That U.S.-flagged ship, which officially launched on July 4 and is the industry's only vessel to offer all-Hawaii cruises, had been dogged by complaints of poor service since its debut. In order to qualify for American flag status, Pride of Aloha is required to hire a mostly U.S. crew. The challenge there has been that the U.S. is not a traditional employer of cruise industry crew.
According to the statement, "Although the company has received many positive comments on the initiative it has taken to make this product possible and indeed on the friendliness and quality of the crew onboard, it recognizes that for a variety of reasons the service on the initial cruises was generally not up to the standard for which NCL is known."
In that same statement, NCL America acknowledges service shortcomings and says that in addition to the service charge refund it will also issue cruise credit certificates, representing 20 percent of their cruise value, based on the passengers' Pride of Aloha sailing. The credit must be booked and used by the end of 2005.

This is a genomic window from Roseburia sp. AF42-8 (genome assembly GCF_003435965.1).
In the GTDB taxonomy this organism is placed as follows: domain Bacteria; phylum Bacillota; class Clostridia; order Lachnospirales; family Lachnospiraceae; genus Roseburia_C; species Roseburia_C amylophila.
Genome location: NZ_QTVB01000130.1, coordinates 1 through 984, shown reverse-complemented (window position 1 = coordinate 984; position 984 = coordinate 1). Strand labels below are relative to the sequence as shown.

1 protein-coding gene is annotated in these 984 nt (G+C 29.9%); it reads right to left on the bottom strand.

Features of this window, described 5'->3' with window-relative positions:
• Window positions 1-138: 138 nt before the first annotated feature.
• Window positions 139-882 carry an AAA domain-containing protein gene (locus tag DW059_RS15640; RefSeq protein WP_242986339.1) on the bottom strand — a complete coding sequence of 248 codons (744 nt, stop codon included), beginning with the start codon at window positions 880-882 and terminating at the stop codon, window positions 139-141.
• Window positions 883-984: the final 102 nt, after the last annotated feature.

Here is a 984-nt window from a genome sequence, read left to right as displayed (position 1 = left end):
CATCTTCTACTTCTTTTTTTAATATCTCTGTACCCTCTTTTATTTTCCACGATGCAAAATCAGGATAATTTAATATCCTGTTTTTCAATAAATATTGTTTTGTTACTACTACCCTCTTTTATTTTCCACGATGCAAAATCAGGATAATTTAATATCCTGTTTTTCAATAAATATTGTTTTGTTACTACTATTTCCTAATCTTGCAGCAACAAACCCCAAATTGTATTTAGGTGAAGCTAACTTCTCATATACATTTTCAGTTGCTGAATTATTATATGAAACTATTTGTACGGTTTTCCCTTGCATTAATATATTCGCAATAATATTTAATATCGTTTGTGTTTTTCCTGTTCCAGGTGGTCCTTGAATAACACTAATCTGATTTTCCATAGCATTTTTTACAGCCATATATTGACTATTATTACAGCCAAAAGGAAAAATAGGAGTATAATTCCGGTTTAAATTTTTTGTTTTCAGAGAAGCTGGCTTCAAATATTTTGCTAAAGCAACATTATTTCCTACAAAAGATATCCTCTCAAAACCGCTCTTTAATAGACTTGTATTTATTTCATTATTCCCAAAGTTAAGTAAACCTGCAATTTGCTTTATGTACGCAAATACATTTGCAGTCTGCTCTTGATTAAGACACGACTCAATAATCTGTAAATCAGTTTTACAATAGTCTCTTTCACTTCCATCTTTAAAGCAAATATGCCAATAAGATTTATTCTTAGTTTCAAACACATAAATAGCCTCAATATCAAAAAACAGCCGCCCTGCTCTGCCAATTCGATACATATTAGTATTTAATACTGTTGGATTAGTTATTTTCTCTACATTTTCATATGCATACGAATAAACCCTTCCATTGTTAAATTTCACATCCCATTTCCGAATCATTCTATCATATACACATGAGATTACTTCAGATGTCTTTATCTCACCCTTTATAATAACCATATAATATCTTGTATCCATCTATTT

Additionally, past Pride of Aloha guests who want to sail on either that ship or the line's newer, not-quite-finished Pride of America, will receive a discount on future bookings. NCL America says that the discount that will be offered is "the initially publicly available rates that were applicable when the product was put on sale in 2003."
The company also maintains it is now taking "aggressive actions to address specific issues on Pride of Aloha. Senior management isonboard the vessel to ensure quality levels quickly reach the high levels the company is known for."